Deep learning models have brought great success to NLP applications thanks to the untiring efforts of the ML community to improve the accuracy of these models. These improvements, however, come at a cost. The computational resources required and the time consumed add up to the overall tweaking of the model. NLP models especially, have become quite popular with Microsoft, Google and NVIDIA releasing large models in the past couple of years. But how much does training these models cost is rarely talked about. In an effort to investigate this, Israeli company AI21 labs published a work detailing the costs of model training.
Deep Learning Is A Costly Affair
The researchers at AI21 labs have quantitatively estimated the costs of training differently sized BERT models on the Wikipedia and Book corpora (15 GB) where they have obtained the cost of one training run, and a typical fully-loaded cost. The following figures are based on the experiments carried out at AI21 Labs:
- $2.5k – $50k (110 million parameters)
- $10k – $200k (340 million parameters)
- $80k – $1.6m (1.5 billion parameters)
However, the authors admit that the cost can be lower than the ones displayed above owing to using preemptible versions of the system, but not very far from these values. These figures also assume the usage of cloud solutions such as GCP or AWS, and on-premise implementations are sometimes cheaper. Still, the figures provide a general sense of the costs.
Based on information released by Google, the researchers estimate that, at list-price, training the 11B parameter variant of T5 costs well above $1.3 million for a single run. Assuming 2-3 runs of the large model and hundreds of the small ones, the (list-) price tag for the entire project may have been $10 million.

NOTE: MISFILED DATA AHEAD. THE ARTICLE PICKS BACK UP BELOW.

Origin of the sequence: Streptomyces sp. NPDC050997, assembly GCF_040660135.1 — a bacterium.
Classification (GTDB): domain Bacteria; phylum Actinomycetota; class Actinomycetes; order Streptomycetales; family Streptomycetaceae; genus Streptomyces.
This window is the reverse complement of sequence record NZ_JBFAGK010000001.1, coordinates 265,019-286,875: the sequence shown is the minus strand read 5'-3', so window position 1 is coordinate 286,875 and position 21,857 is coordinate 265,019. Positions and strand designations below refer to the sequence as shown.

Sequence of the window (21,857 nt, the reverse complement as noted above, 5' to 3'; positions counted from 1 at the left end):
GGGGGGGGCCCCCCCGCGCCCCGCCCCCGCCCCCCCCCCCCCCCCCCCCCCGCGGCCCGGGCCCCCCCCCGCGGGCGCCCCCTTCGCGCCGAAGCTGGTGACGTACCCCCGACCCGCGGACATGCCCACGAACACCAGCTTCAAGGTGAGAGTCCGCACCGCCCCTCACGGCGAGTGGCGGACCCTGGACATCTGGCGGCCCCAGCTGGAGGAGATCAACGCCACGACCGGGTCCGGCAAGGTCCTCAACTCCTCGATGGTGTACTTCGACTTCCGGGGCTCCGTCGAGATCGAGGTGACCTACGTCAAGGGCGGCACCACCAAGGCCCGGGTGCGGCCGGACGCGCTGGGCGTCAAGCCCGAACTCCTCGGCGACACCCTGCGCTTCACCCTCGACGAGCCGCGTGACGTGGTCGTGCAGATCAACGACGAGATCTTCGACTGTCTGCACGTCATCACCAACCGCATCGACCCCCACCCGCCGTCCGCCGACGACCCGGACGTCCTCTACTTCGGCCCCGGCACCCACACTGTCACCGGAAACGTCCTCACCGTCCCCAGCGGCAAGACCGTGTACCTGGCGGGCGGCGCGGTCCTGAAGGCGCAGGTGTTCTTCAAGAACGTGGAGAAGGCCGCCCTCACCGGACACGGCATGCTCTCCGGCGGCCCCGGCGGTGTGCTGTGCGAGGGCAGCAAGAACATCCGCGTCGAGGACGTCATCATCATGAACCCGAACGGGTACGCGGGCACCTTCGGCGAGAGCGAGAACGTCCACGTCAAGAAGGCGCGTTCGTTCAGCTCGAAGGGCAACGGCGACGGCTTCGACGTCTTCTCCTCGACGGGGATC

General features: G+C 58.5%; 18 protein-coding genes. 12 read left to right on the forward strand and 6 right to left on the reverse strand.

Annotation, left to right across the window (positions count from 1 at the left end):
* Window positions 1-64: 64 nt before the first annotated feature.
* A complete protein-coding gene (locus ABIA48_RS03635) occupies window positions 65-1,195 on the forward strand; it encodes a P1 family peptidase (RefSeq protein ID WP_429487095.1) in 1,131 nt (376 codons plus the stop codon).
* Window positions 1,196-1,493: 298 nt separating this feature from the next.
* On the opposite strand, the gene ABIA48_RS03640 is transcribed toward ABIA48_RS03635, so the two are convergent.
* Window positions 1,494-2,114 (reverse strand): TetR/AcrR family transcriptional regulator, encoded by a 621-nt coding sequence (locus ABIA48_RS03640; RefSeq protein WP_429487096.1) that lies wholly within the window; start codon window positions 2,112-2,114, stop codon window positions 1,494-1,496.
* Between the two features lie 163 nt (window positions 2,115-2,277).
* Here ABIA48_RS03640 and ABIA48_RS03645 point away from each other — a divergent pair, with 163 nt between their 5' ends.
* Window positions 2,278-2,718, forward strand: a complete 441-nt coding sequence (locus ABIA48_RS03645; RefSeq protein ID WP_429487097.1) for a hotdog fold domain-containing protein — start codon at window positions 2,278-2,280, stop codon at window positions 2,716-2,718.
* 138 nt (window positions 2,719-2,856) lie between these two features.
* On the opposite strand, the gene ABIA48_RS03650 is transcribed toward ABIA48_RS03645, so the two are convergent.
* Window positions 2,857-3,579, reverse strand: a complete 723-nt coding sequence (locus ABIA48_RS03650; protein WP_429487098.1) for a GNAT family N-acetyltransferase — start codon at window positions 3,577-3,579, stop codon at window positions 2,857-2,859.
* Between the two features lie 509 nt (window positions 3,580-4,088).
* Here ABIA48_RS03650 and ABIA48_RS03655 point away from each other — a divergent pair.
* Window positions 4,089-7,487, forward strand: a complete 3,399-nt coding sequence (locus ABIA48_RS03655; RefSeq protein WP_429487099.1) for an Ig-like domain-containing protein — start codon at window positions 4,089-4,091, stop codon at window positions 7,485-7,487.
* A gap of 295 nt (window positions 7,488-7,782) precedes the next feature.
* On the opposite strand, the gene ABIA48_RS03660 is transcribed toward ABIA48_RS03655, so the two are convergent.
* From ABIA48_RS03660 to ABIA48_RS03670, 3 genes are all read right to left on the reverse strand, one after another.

A similar but more rigorous approach was taken by Emma Strubell and her colleagues in a work published last year. The results of their work can be seen as follows:
The above table contains the estimated cost of training a model in terms of CO2 emissions (lbs) and cloud compute cost in USD.
Since it has been established that the training of deep learning is indeed an expensive affair. Let’s take a look at the factors that contribute to such high costs (according to AI21 labs):
- size of a dataset,
- model size and
- training volume
The researchers say that an increase in above factors result in an increase in the number of FLOPs, and the costs usually boil down to the number of FLOPs.
And since there isn’t a proper formula to quantify how many FLOPs are needed for a certain NLP model, things get more complicated.
Based on their observations, the authors have concluded their findings as follows:
- Since the prices on AWS were reduced over 65 times since its launch in 2006, and by as much as 73% between 2014 and 2017, they expect the same trend for AI-oriented compute offerings
- There needs to be an end to the state-of-the-art race as many top players put all their resources just to top a leaderboard, which is impractical to put into use for others
- Useful as neural networks are, there is a school of thought that holds that statistical ML is necessary but insufficient, and will get you just that far
Smaller organisations do not have the resources to replicate the successes these leaderboard toppers flaunt, so the authors conclude by saying that the Googles of the world should pre-train and publish the large language models while the rest of the world stick to fine-tuning them as it would be an affordable approach.
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